Run Process Explorer x64 LUA from Program Files without UAC prompts
August 2, 2010 2 Comments
Process Explorer by Mark Russinovich is a great improvement over the Task Manager program that ships with Windows. It give a ton of information about processes running on your computer. It keeps presents a full range of stats on every process including memory consumption and CPU time, loaded DLLs and open handle, strings embedded in the binary, environmental variables defined for the process, the full arguments used to start the process and nifty tools to find a process or a handle and a handy restart process. It is a great aid to debugging. ProcExp has some quirks when running on x64 Windows, though.
I have run my workstation as a “User” without admin rights for over 12 years since the days when I started running NT4 on my laptop. I used to have to log out and log in as an “Administrator” to install software or make system changes. There were tweaks you could make to dial back the security for some little things like creating a security role that could change the system date and time (which allows you to open the old-style date and time applet by clicking on the taskbar clock). With Windows 2000, things got a lot better with the runas service (like su(1) on UNIX) but there were still some painful quirks because, for example, some software expects to be installed by the same admin user account that is using it. That’s where Aaron Margolis’s excellent makemeadmin script comes in. And finally with Windows Vista, we get UAC which, is nothing more than a speedbump warning system if you are an Administrator. However, if you are a non-Admin user it is a graphical just-in-time way to change the security of a running process by giving it Administrator credentials.
One of the main advantages of running with a limited user account (LUA) is that binaries in Program Files where they are protected from tampering by something malicious that you might accidentally invoke. For example, if you got hit with a zero-day browser flaw the worst (and this is very bad) thing that can happen is to have your personal data stolen or corrupted. The system itself cannot be subverted. Rogue usermode binaries cannot be installed and neither can drivers be installed. Hence, you cannot become part of a botnet and this is a very good thing.
Furthermore, most commodity attacks for Windows go straight for installing a rootkit without passing Go. That means instead of doing something bad to you that could succeed they try to do something worse that can’t and they crash doing nothing. That’s not a promise, just a generalization. AppLocker is what you need to take LUA to the next level to prevent unauthorized code from executing at all.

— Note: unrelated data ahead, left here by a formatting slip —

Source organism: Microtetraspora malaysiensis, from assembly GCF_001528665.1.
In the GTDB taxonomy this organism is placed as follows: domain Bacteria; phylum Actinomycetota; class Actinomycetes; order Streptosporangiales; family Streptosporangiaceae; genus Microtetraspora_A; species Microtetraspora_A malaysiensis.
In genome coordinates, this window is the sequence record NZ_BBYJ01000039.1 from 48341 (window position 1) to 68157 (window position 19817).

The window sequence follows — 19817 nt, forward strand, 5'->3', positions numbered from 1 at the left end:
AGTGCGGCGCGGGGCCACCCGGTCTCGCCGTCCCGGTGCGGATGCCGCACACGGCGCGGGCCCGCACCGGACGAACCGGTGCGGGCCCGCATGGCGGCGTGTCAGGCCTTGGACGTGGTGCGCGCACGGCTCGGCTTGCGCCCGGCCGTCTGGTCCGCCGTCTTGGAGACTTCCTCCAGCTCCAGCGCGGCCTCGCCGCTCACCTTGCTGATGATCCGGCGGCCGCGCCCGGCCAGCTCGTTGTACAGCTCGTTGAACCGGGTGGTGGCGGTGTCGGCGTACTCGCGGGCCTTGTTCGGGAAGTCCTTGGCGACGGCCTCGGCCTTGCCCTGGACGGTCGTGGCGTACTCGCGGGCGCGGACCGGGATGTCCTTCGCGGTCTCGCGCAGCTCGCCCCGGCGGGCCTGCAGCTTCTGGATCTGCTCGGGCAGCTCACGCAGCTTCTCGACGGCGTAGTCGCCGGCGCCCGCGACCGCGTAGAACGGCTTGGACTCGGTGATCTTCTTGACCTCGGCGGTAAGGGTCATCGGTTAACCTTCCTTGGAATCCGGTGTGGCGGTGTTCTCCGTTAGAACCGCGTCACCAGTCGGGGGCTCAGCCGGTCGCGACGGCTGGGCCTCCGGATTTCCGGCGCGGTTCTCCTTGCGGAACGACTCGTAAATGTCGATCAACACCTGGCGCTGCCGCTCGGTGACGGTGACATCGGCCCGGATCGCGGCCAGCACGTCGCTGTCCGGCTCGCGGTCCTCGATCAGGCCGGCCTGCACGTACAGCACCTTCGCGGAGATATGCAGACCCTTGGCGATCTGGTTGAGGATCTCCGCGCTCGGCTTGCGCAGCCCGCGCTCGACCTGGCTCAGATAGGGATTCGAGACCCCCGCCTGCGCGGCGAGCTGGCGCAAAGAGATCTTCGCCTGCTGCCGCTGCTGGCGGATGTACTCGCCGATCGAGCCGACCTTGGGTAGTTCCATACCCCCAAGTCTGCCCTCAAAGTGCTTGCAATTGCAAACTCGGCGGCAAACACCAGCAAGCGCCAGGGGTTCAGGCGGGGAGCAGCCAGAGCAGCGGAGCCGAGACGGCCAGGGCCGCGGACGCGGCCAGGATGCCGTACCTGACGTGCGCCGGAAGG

Anyway… Enough back story. Suffice it to say that I run my system without administrative rights and I don’t want to be typing in my admin credentials unless actually necessary.
The problem is that the x64 version of Process Explorer is embedded inside of the 32-bit version. When you invoke the 32-bit version of ProcExp on x64 Windows, procexp.exe extracts procexp64.exe into the same directory where it is currently running and starts procexp64.exe. If you have your Sysinternals tools in Program Files then in Vista or later with UAC turned on this generates a UAC prompt because procexp.exe is trying to write to the protected Program Files directory tree. (On Windows Server 2003 x64 or Windows XP x64 you get an access denied.) After procex64.exe exits the file is deleted.
ProcExp can actually run just fine without elevated permissions unless you need process details for a service or some other process running with another user’s credentials and procexp has a way to elevate itself to deal with that scenario, just like Task Manager.
Here is the trick to get procexp working LUA in Program Files on x64:
- Download the procexp ZIP archive from Technet
- Extract the ZIP file somewhere and run procexp.exe
- Accept the license prompt
- Make a copy of procexp64.exe (CTRL+C, CTRL+V will suffice)
- Exit procexp.exe.
- Delete procexp.exe.
- Rename your copy of procexp64.exe to procexp.exe
- Copy procexp.exe to your Sysinternals folder in “C:\Program Files”
Mark Russinovich could also solve this issue to either releasing a standalone x64 binary of procexp or changing the behavior of the extraction so that procexp64.exe doesn’t get deleted on exit (meaning you would just elevate once). In the mean time, the workaround isn’t too painful.